The Times, Alexandra Frean, 8 February 2018

 

The head of Glaxosmithkline has urged the government to sign a two-year Brexit transition deal within two months to minimise disruption to medicine supplies.

Emma Walmsley also called for zero tariffs and minimal customs procedures after Britain leaves the European Union so that drug makers could be sure of “getting the right medicines to the patients”.

“The most important thing is that we get a transition period of at least two years, starting from March 2019, but . . . secured by April 2018, and we need to make sure that the negotiations that are ongoing are very clearly focused on patient safety and the continued supply of medicines to patients,” Glaxo’s chief executive said yesterday.

Glaxo is Britain’s biggest drugs manufacturer, employing almost 100,000 people worldwide, and is an important contributor to the domestic economy and research and medicine.

Ms Walmsley, a former L’Oréal manager who joined as chief executive last April, has emphasised that the company’s pharmaceuticals business and research and development should be its top priority under her leadership.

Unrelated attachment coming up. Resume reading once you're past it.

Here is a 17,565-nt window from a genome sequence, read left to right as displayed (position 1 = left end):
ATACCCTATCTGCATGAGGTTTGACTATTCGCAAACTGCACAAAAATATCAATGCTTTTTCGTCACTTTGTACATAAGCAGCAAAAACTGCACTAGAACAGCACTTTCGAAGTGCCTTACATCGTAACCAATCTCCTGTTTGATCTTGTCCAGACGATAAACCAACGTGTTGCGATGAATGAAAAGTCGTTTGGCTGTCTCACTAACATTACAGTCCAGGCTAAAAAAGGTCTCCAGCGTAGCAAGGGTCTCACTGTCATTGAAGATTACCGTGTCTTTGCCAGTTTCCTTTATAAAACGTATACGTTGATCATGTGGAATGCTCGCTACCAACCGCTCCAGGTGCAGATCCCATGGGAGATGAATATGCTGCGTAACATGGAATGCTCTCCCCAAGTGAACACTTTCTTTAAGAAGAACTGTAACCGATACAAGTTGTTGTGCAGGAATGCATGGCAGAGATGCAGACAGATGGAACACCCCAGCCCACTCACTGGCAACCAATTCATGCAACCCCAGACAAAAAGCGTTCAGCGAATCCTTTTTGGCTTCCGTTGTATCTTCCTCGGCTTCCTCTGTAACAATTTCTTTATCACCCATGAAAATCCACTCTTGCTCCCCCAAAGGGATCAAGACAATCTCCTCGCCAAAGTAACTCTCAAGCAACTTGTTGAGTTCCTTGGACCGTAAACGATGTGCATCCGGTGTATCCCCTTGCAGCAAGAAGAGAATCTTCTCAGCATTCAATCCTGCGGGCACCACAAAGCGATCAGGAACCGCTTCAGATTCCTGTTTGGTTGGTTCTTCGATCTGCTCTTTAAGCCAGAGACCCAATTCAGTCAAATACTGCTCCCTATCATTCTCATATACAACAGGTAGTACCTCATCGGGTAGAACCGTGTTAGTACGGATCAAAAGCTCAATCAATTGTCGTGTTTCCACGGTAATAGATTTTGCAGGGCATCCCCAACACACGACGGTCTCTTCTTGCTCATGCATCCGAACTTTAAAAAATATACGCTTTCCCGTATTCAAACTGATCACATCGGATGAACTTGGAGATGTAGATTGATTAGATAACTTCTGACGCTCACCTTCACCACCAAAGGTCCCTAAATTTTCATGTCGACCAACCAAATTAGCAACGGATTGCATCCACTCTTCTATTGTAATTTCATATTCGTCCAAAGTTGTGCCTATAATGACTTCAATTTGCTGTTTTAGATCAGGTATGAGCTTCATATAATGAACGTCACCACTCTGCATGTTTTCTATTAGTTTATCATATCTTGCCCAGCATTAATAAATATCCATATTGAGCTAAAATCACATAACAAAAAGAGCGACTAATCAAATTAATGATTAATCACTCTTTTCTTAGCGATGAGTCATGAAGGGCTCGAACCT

She has attended the prime minister’s business advisory council and has been outspoken on Brexit, repeatedly talking of the importance of a transition period to help Britain to adjust after it officially leaves the EU in March 2019 but before the permanent arrangements for UK-EU relations kick in.

Although the impact of Brexit on Glaxo’s overall business will not be material, as Britain accounts for only 4 per cent of sales, drugs companies are particularly affected by Brexit because their business is highly regulated. Ms Walmsley called for mutual agreements between the UK and the EU to avoid duplication of regulatory procedures and full co-operation with the European Medicines Agency.